Tuesday, July 30, 2019

Murder in the Reading Room

Murder in the Reading Room is the 5th Book Retreat mystery by Ellery Adams. Released 30th April 2019, it's 320 pages and available in paperback, audio, and ebook formats.

The author is quite prolific, with many other cozy series, and while this one is also a cozy, it's odd. It has a multi-book plotline and as such does not work at all as a standalone. The plots are half Dan Brown, half Miranda James and for me, those halves make a whole which is jarring and off-kilter. Protagonist Jane Steward is the keeper of the worlds most secret library (containing unknown Shakespeare folios, items saved from the Library of Alexandria, and apparently, previously unknown items from Hemingway (?!). The Stewards (and secret tactical support team called the Fins) are in a DaVinci code style secret war with the Knights Templar (yes those Knights Templar), and the current dastardly leader of the KTs is a deeply disturbed English bibliophile with an unhealthy Hemingway fixation.

Two months after her boyfriend is kidnapped, she's on her way with a sidekick to the Biltmore estate (yes, that Biltmore) to find and rescue said boyfriend. The police aren't involved, the FBI isn't involved, just her and her assistant riding to the rescue with a cover story so lame it wouldn't fool a goldfish (she's there for a conference and plans to look for Edwin, the boyfriend, between conference meetings). The Templars have already killed people and kidnapped her twin 5 year old sons (who are named Fitzgerald and Hemingway) who were happily recovered unharmed in book 4.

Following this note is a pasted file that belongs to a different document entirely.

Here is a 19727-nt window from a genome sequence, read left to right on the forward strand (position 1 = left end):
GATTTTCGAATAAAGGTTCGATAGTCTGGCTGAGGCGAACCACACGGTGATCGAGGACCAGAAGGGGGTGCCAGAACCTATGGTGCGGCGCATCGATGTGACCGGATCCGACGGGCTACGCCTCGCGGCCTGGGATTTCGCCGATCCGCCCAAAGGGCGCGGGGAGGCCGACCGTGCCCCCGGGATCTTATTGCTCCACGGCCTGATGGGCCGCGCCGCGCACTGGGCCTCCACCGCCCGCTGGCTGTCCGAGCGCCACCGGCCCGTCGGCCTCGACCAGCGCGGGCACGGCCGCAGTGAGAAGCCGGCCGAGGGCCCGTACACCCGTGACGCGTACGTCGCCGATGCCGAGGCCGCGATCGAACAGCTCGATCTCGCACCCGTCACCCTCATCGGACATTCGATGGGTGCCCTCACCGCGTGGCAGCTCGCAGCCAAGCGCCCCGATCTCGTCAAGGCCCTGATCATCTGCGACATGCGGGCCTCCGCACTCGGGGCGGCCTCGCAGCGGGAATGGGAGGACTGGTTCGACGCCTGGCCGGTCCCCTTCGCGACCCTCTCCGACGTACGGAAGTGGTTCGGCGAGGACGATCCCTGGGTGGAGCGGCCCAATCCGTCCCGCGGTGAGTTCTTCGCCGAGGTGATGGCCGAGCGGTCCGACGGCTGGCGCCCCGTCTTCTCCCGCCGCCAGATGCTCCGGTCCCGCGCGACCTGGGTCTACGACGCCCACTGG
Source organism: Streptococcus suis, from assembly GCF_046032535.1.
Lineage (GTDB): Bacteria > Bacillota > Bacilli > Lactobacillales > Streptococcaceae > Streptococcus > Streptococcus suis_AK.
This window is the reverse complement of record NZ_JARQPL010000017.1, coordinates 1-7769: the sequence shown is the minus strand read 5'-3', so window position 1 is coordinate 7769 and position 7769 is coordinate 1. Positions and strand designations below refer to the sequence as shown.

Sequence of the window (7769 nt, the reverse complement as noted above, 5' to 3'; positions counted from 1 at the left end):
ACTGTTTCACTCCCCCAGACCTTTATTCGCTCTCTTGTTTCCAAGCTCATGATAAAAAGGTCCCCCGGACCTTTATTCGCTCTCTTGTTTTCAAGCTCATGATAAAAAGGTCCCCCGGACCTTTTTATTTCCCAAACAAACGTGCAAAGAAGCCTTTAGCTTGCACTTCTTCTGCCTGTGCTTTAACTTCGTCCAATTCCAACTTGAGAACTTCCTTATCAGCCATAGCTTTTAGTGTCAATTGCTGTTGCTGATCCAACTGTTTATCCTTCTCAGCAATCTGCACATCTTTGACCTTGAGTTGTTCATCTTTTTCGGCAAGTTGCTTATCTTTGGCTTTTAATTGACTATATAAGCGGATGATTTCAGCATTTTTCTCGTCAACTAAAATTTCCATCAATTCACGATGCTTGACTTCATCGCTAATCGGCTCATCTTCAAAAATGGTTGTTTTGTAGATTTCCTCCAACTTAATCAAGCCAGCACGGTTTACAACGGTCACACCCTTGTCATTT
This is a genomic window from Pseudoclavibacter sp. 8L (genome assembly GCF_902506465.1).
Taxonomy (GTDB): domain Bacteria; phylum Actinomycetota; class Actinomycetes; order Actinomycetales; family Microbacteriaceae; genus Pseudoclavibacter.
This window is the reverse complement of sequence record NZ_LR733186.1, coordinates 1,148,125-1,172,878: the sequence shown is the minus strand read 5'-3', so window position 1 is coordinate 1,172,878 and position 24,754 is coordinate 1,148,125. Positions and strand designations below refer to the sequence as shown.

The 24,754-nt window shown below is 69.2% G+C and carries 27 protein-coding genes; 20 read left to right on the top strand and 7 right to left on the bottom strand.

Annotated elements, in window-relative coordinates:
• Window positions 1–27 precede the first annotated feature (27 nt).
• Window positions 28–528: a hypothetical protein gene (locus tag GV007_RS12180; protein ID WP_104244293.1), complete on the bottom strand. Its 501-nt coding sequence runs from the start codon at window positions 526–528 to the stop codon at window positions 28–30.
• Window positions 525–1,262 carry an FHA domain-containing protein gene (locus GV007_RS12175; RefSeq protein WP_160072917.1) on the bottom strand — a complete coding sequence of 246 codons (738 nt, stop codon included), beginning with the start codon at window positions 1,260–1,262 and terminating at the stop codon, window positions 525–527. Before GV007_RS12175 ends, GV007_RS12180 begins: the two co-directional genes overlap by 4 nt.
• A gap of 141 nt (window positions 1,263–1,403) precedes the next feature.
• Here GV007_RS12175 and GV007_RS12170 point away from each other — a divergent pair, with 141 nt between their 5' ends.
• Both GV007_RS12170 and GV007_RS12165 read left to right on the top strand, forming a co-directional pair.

Anyhow, in the book's defense, I will say that the author has a deft touch with dialogue and the plotting is taut and well paced. The plot itself was just too much for me, and I couldn't ever completely suspend my disbelief enough to really give the book a fair reading. I had almost precisely the same reaction to everything I've read of Dan Brown's (and spent most of those books wanting to punch Langdon right in his smug face), and they've sold umpty-bazillion copies, so I'm obviously in the minority.

Competent writing, weird plot. Three stars, your mileage may vary.

Disclosure: I received an ARC at no cost from the author/publisher for review purposes

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